My friend died, and I have never felt more alone in this enormous city.
I’m not very good at feelings. I try my best to pretend I have none and people tease me for my inability to cry, but one phone-call just shocked the tears straight out of me. I arrived back in London an hour ago and as soon as I plugged my phone in it began to ring. My heart sank immediately; my aunt in America is really ill and nobody answered when we called yesterday, so I braced myself and picked up.
“I have some bad news…”
As it turns out, bracing yourself for bad news doesn’t work if it’s not the bad news you were expecting. It doesn’t feel real, and I’m vaguely aware that this is shock not grief. That makes me feel better about the crying thing. I only spoke to her on Thursday. She’s been ill for a long time but she said she was feeling better than she had for months. I didn’t see her when I was at home for the weekend because she was on holiday. I won’t see her next time I go home because her husband came back from that holiday alone this morning. It doesn’t feel real.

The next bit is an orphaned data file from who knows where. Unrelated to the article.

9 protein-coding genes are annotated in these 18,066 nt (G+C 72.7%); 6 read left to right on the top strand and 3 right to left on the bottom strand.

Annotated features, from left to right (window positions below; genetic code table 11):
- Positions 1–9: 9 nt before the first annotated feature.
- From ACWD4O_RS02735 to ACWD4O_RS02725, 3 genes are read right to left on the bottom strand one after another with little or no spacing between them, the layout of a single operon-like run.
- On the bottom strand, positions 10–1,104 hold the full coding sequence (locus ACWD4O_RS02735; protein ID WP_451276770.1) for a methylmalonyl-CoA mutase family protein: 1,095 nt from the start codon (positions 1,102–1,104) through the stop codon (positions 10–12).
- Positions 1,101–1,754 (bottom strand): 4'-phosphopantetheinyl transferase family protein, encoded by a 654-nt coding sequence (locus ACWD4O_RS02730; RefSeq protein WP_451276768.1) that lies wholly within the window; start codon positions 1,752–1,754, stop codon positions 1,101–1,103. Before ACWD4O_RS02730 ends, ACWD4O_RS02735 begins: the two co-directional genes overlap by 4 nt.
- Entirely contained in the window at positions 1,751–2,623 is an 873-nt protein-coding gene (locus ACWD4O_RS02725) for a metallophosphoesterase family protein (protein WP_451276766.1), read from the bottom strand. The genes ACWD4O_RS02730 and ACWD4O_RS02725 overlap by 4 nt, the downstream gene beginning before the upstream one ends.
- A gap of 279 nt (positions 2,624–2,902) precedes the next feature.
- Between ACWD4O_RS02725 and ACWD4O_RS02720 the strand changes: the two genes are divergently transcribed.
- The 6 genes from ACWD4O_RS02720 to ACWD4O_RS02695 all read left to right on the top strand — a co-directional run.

I’m not sure what to do next. There’s only one person in the whole of London who I can really talk to, but to do that I have to tell him, and he loved her too. He’s in work. I’m sat in my little yellow box wishing that this wasn’t real. It is real. She died.
I want to tell you how wonderful she was, my brave, clever, funny friend, but I don’t know how to. She would know. Maybe another day I’ll sit down at my desk again and write something that does justice to her brilliance. If I manage that, it will only be because once upon a time she taught me how to.
Right now, though, she isn’t here. It doesn’t really feel like I am either.